Energy experts say Switzerland has lost its position as a global leader in solar energy because of a lack of political backing for alternative sources of power.This content was published on May 8, 2004 - 13:56
Supporters of solar power aim to highlight this “wasted opportunity” during a series of demonstrations across the country over the weekend to mark “Solar Day”.
“For many years we were out in front,” admitted Urs Wolfer, responsible for solar power at the Federal Energy Office.
“Now we are being caught up and overtaken by various other European countries, and even the United States and Japan.”
Switzerland was one of the first countries to take advantage of the potential of converting the sun’s rays into electricity. The first solar-powered house in Europe was set up at Canobbio in canton Ticino in 1982.
And as recently as ten years ago, the country was considered one of the most important producers of solar energy.
But four years ago the solar energy sector suffered a major blow when voters rejected a proposal to levy a tax on non-renewable energy sources such as gas and petrol.
The revenue raised would have been used to promote better energy consumption and alternative energy sources.
Then last year parliament decided to slash a fifth of the budget of SwissEnergy, a government programme to ensure that Switzerland achieves its energy and climate policy targets.
These include reducing greenhouse gas emissions and promoting renewable energy sources, such as solar power.
“For Switzerland, hopes that it would assume the role of a pioneer in the domain of solar power and renewable energy seem to have disappeared,” Wolfer told swissinfo.
Last month the environment agency told the government that it would not meet its targets on cutting greenhouse gases by 2010 unless radical action was taken.
“It’s a wasted opportunity,” said David Stickelberger, secretary of Swisssolar, a solar power lobby group. “The government is reducing its support, just when solar energy is coming out of its experimental phase.”
“If solar energy is developing much faster in Germany or in Japan, it’s because these countries have introduced notable financial incentives,” he added.
It is estimated that in order to be competitive, the solar energy market needs at least ten years of state assistance. Solar power costs three to four times more than nuclear or hydroelectric power.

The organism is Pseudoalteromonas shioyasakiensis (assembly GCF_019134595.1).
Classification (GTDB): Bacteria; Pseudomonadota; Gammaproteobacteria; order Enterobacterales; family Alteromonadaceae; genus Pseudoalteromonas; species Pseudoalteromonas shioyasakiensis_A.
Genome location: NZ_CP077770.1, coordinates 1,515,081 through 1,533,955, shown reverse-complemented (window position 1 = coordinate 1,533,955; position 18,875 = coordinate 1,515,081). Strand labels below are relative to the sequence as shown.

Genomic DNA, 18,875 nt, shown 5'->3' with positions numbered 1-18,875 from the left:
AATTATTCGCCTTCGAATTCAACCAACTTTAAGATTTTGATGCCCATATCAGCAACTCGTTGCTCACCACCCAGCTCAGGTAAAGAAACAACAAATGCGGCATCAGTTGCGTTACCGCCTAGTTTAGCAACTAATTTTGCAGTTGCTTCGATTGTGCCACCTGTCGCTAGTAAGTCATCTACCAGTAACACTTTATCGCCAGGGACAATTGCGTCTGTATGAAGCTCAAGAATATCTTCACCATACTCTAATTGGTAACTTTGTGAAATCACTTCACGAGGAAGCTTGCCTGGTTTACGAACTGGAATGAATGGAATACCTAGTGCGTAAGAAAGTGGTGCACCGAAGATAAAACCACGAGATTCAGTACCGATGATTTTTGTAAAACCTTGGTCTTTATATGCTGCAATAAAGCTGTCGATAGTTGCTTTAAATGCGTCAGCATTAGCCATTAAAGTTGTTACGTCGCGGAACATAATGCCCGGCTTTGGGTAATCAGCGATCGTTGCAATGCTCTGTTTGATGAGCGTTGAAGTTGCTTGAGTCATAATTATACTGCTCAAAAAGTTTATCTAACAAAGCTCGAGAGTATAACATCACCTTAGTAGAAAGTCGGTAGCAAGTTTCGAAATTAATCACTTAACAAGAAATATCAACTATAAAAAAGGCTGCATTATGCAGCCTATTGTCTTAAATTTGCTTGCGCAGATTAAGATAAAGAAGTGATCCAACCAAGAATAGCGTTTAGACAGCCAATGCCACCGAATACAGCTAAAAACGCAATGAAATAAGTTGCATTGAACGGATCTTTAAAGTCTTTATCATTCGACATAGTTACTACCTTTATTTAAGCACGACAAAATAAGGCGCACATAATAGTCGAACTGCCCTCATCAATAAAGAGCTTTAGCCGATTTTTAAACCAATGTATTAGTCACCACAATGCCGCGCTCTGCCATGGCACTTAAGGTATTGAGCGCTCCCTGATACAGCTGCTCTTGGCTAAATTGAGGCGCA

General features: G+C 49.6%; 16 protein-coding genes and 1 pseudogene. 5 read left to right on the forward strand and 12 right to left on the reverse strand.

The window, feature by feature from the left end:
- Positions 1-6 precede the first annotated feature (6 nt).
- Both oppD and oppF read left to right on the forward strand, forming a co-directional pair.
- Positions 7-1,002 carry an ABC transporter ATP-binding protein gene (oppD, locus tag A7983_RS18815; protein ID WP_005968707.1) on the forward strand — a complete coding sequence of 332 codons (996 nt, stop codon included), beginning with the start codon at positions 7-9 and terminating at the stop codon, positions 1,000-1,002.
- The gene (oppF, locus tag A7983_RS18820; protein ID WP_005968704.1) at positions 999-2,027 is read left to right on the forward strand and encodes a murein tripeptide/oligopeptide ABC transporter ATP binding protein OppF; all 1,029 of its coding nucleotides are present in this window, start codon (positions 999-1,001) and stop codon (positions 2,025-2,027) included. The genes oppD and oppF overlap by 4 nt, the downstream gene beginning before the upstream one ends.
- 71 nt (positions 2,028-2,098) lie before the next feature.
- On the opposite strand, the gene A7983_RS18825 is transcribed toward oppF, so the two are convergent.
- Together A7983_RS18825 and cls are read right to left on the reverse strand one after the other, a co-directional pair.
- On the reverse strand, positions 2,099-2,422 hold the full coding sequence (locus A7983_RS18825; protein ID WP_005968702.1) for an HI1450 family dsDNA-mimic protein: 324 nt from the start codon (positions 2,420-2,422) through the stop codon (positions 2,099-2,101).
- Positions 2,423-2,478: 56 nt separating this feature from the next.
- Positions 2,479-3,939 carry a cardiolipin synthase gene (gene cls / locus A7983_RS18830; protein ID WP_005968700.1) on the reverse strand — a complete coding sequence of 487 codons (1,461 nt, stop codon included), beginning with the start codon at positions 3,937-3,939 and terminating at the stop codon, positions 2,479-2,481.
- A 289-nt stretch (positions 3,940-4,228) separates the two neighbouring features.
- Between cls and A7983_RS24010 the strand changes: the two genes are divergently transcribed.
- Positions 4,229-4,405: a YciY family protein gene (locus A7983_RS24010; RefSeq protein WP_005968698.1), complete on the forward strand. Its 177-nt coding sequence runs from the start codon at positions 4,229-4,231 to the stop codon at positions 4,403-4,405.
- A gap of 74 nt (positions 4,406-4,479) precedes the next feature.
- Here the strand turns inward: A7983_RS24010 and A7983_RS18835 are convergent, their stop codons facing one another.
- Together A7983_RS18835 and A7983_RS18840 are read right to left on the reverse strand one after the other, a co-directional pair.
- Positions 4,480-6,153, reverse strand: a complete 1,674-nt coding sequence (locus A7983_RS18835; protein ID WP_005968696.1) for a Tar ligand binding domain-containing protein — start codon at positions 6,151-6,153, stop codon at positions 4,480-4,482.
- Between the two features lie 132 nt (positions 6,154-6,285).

Yet the sector is expanding, with large international companies such as BP, Shell, Siemens and Mitsubishi starting to invest in solar power.
It is this fear of being left behind - as well as the lack of political will - which has prompted Swisssolar and other lobby groups to organise around 80 demonstrations across Switzerland at the weekend.
The aim is to help raise public awareness and show that solar power is a viable alternative.
It is estimated that only 0.02 per cent of energy consumed worldwide - and 0.11 per cent of Swiss energy - is generated by the sun’s rays.
Currently, 130 electricity companies sell solar power on their networks and 40,000 buildings use solar panels.
But it is estimated that in order to cover 70 per cent of the hot water needs of a family of five, it would require solar panels worth SFr10,000-SFr15,000 ($7,800-$11,800). The investment would only pay itself off over 20 to 30 years.
Stickelberger admits that there is still a long way to go before people are persuaded of the merits of using solar power.
“We’ll still need a bit of idealism over the next few years,” he said.
swissinfo, Armando Mombelli (translation: Isobel Leybold)
Only 0.11% of power comes from solar energy in Switzerland.
80% of Swiss energy comes from abroad.
The most important sources of energy in Switzerland are petrol (61%), electricity (21%) and gas (11%.)
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